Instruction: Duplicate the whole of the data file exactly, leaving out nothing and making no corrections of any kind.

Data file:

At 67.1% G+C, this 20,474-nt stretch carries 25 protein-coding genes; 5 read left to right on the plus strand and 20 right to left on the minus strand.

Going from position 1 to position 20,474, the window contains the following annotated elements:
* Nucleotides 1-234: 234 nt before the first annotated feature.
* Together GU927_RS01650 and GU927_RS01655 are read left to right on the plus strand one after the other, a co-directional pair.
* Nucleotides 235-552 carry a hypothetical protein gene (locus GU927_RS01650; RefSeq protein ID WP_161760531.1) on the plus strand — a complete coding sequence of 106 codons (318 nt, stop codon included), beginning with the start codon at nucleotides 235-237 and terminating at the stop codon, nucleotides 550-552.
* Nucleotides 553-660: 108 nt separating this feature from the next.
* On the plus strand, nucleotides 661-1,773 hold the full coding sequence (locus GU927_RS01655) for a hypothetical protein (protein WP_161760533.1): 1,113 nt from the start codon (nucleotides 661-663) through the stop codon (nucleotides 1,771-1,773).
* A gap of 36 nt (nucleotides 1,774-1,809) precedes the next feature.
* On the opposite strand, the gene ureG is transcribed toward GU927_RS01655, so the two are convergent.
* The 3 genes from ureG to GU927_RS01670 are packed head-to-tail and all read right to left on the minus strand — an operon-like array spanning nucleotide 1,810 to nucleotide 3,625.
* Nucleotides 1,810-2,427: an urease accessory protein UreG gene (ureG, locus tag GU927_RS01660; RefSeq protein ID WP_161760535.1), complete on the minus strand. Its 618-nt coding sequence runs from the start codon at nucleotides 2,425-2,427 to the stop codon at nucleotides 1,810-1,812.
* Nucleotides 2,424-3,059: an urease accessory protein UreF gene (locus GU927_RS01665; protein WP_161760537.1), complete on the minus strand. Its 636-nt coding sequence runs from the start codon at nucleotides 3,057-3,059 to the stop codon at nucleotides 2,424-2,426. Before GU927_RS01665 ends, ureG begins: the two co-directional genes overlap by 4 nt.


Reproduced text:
At 67.1% G+C, this 20,474-nt stretch carries 25 protein-coding genes; 5 read left to right on the plus strand and 20 right to left on the minus strand.

Going from position 1 to position 20,474, the window contains the following annotated elements:
* Nucleotides 1-234: 234 nt before the first annotated feature.
* Together GU927_RS01650 and GU927_RS01655 are read left to right on the plus strand one after the other, a co-directional pair.
* Nucleotides 235-552 carry a hypothetical protein gene (locus GU927_RS01650; RefSeq protein ID WP_161760531.1) on the plus strand — a complete coding sequence of 106 codons (318 nt, stop codon included), beginning with the start codon at nucleotides 235-237 and terminating at the stop codon, nucleotides 550-552.
* Nucleotides 553-660: 108 nt separating this feature from the next.
* On the plus strand, nucleotides 661-1,773 hold the full coding sequence (locus GU927_RS01655) for a hypothetical protein (protein WP_161760533.1): 1,113 nt from the start codon (nucleotides 661-663) through the stop codon (nucleotides 1,771-1,773).
* A gap of 36 nt (nucleotides 1,774-1,809) precedes the next feature.
* On the opposite strand, the gene ureG is transcribed toward GU927_RS01655, so the two are convergent.
* The 3 genes from ureG to GU927_RS01670 are packed head-to-tail and all read right to left on the minus strand — an operon-like array spanning nucleotide 1,810 to nucleotide 3,625.
* Nucleotides 1,810-2,427: an urease accessory protein UreG gene (ureG, locus tag GU927_RS01660; RefSeq protein ID WP_161760535.1), complete on the minus strand. Its 618-nt coding sequence runs from the start codon at nucleotides 2,425-2,427 to the stop codon at nucleotides 1,810-1,812.
* Nucleotides 2,424-3,059: an urease accessory protein UreF gene (locus GU927_RS01665; protein WP_161760537.1), complete on the minus strand. Its 636-nt coding sequence runs from the start codon at nucleotides 3,057-3,059 to the stop codon at nucleotides 2,424-2,426. Before GU927_RS01665 ends, ureG begins: the two co-directional genes overlap by 4 nt.